BALTIMORE - Veteran Garrett Gomez will replace 18-year-old
Fernando Jara aboard Like Now in the $1 million Preakness Stakes on
Saturday at Pimlico.
Trainer Kiaran McLaughlin announced the switch Wednesday for the
12-1 shot on the morning line in the middle jewel of the Triple
McLaughlin said the change was a decision by owner John J.
"The owner wanted a more experienced rider," McLaughlin said.
"If we could get a top rider, he wanted him."
Jara had been aboard for the last seven starts which produced
four wins, including the Grade 3 Gotham at Aqueduct. Like Now most
recently ran second in the Lexington Stakes at Keeneland on April
"There was no real reason to switch," McLaughlin said. "The
kid hadn't done anything wrong, in my opinion, but the owner pays
the bills and I said, 'Yes sir, we will get the best available."'
Gomez, 34, leads all riders in earnings this year with over $7
million. This will be his second Preakness mount. He was third with
Concern in 1994.
No Preakness for Ah Day
The stakes were too high for Ah Day to
make the Preakness.
The gelding wasn't nominated to the Triple Crown, and the
supplement fee was $100,000. Trainer and co-owner King Leatherbury
said for more than a week that the middle jewel of the Triple Crown
was under consideration for the winner of Pimlico's Tesio Stakes on
At the deadline Wednesday, Ah Day wasn't among the nine
The supplement fee was a hurdle Leatherbury and the Malibu Moon
partnership didn't clear.
"Basically, the money fell through," Leatherbury said.
Leatherbury's partners own Malibu Moon, Ah Day's sire. They
wanted to run Ah Day in the Preakness as a way to promote the sire
but the cost proved prohibitive.
"They said they weren't going to do it," Leatherbury said.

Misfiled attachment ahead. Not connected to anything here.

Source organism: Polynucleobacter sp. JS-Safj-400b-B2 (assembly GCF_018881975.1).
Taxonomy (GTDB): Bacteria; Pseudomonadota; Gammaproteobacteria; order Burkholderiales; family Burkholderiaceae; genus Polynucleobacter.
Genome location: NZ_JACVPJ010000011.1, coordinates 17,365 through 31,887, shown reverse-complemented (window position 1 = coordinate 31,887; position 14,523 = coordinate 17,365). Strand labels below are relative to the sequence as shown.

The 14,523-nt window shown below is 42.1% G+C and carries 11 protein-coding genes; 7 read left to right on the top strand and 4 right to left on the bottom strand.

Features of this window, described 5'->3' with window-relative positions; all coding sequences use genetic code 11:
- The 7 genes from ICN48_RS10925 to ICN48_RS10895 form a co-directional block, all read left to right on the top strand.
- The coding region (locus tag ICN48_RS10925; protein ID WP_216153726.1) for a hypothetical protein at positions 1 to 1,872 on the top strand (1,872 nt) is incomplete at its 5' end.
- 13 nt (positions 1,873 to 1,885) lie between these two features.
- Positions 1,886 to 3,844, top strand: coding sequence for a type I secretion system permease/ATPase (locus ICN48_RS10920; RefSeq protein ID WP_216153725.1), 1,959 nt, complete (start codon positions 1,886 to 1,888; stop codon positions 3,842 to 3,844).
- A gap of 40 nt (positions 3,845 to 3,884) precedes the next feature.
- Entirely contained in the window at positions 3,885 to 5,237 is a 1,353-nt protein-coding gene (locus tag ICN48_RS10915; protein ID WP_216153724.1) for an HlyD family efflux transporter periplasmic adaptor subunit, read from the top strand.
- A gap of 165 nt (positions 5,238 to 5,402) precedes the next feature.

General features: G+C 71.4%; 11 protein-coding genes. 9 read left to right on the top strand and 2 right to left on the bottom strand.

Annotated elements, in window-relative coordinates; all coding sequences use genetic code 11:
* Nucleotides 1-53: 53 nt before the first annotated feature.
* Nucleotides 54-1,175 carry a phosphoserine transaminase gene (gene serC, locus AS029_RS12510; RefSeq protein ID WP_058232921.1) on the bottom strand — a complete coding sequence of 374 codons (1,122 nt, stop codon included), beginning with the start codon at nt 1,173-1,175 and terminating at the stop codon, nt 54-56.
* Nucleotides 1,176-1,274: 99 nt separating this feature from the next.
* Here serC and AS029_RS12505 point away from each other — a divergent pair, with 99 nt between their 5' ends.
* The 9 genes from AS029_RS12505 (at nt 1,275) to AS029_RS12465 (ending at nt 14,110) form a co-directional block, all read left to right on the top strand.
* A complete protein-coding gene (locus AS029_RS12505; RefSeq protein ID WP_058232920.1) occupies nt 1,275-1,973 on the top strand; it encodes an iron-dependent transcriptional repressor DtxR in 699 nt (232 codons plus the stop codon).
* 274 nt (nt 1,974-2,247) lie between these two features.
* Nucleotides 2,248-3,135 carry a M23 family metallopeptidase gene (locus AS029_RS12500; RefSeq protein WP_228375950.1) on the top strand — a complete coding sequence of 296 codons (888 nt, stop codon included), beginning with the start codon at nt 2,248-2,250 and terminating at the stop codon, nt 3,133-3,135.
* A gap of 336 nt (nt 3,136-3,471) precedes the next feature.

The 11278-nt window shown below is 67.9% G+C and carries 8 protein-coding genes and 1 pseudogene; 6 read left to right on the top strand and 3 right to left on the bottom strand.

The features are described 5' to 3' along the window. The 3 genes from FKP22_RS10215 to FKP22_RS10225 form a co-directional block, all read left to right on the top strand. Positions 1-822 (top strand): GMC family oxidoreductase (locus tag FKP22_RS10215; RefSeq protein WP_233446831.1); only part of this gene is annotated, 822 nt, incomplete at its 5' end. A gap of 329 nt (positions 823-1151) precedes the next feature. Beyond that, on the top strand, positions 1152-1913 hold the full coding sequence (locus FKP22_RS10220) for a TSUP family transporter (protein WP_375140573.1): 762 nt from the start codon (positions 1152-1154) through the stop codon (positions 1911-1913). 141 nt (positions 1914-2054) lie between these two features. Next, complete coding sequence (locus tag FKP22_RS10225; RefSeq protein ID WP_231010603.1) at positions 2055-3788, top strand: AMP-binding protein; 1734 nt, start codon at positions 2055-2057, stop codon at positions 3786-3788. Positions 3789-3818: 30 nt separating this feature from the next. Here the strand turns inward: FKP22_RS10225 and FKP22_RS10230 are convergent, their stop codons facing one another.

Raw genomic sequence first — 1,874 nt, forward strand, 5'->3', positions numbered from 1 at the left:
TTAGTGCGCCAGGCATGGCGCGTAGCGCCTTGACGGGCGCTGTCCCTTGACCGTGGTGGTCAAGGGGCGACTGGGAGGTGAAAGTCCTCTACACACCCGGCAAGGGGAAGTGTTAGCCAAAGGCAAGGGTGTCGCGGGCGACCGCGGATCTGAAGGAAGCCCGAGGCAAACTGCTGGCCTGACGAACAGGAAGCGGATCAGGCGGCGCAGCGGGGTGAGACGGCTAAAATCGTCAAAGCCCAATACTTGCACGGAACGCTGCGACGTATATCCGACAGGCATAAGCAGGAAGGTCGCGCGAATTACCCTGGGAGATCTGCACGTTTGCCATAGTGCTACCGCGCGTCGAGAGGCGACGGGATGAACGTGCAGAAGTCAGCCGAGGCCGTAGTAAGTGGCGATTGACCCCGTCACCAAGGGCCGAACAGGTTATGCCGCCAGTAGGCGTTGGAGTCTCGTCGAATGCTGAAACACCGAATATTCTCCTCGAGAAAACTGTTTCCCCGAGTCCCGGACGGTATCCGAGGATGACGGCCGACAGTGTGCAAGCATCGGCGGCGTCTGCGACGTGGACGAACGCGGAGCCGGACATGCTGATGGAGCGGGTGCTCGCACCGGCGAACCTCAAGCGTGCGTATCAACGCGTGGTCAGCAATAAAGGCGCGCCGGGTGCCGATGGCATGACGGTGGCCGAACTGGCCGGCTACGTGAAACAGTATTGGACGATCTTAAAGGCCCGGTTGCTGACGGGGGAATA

"That decision was made for me, because I certainly wasn't going
to put up $100,000."
Ah Day will run instead on the Preakness undercard in the
$100,000 Sir Barton Stakes for 3-year-olds.
Bernardini's trainer checking the forecast
Trainer Tom Albertrani had his ear
glued to the radio earlier this week, listening to "every single
weather report" for the New York area.
Albertrani hoped give Bernardini his final Preakness workout
Tuesday at Belmont Park.
Persistent rain wouldn't let up that morning, so Albertrani kept
the horse winner in the barn.
The weather cleared up Wednesday and Bernardini went 1:01.28 for
five furlongs on the track listed as muddy.
"It was very good work," Albertrani said. "The track was in
good shape. There was some moisture in it, but it wasn't heavy."
The lightly raced Bernardini is one of the fresh faces in the
Triple Crown hoping to derail Kentucky Derby winner Barbaro.
"We're really hoping that Barbaro might be a little vulnerable
with just two weeks rest," Albertrani said. "If you're going to
beat him, this might be the time to try it."
Bernardini has won two straight, including the Grade 3 Withers
at Aqueduct, and will be making his fourth lifetime start.
Albertrani, who will be saddling his first Preakness runner, was
in the midst of a hectic schedule. After supervising the workout at
Belmont, he headed to Baltimore for the post-position selections
Wednesday night. He was scheduled to return to New York to
supervise the colt's training Thursday.
Bernardini, 8-1, is slated to van to Pimlico on Friday.
Taking a long shot
A quick workout by Greeley's Legacy
persuaded trainer George Weaver to give the outsider a Preakness
Greeley's Legacy went a quick five furlongs in 58.69 at Belmont
Greeley's Legacy could become legendary if he pulls off the
Preakness upset at 20-1 on the morning line. He is 2-for-11
lifetime and hasn't been better than fourth in three stakes races.
"I don't think you can get any harder test," Weaver said. "I
have the utmost respect for Barbaro, and Bernardini and Brother
Derek. We're asking our horse to step up to the plate and run the
race of his life. We want to find out how he fits with these guys.
I don't think you could ask more out of a horse than to try to run
against those bears in there."
Greeley's Legacy will be the first Triple Crown starter for
Weaver. The 35-year-old Louisville native was an assistant to Todd
Pletcher before opening his own stable in November 2002.
Preakness television coverage begins Saturday at 5 p.m. ET on NBC Sports.